I was already thinking about this when Beth Kephart blogged about it:
how much I've come to appreciate beautifully written prose. Plot reigns in the world of novels, and probably it should. More than anything, readers long for something to happen
. Many writers have been forgiven less-than-stellar turns of phrase for the sake of a juicy story.
But I'm finding that I want more than a good story. I also want the words to cast a spell. When the writer has carefully chosen every word, the world-building becomes seamless. I'm enchanted, immersed. I trust the author to lead me anywhere.
I recently read a book that boiled over with drama and conflict. It should have been more fun than it was. But poor word choices kept jolting me out of the story: cliches, repetition, telling what should have been shown. Characters did and said things that made no sense. I could see the cracks in the scenery.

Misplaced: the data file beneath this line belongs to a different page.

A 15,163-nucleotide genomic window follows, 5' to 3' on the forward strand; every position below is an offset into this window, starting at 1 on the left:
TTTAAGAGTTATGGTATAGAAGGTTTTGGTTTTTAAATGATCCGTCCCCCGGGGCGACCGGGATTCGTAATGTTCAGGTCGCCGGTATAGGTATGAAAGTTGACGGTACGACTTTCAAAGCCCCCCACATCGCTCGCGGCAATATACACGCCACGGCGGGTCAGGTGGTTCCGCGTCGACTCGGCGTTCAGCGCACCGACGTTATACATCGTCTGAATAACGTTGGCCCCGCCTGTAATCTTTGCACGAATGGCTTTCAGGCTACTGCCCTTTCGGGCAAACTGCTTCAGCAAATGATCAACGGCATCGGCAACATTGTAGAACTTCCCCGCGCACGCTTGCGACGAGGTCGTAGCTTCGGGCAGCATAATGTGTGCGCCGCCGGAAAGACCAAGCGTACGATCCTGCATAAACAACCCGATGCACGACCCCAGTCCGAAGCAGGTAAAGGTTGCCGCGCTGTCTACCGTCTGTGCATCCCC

In The Shelf: From LEQ to LES: Adventures in Extreme Reading
, Phyllis Rose criticized writing that was too poetic. Writing that was overdone, at time obscure, trying too hard to impress. She praised clear, concise writing. And I know what she's talking about. I don't want poetic gymnastics that go nowhere. I don't want a writer to show off, leaving in all her "darlings" at the expense of the story.
But more and more, I appreciate the writer who presents me with a dream-world so tightly woven that I can inhabit it fully, with all five senses. I search for the skilled, the exacting, the vivid, the original, the lush.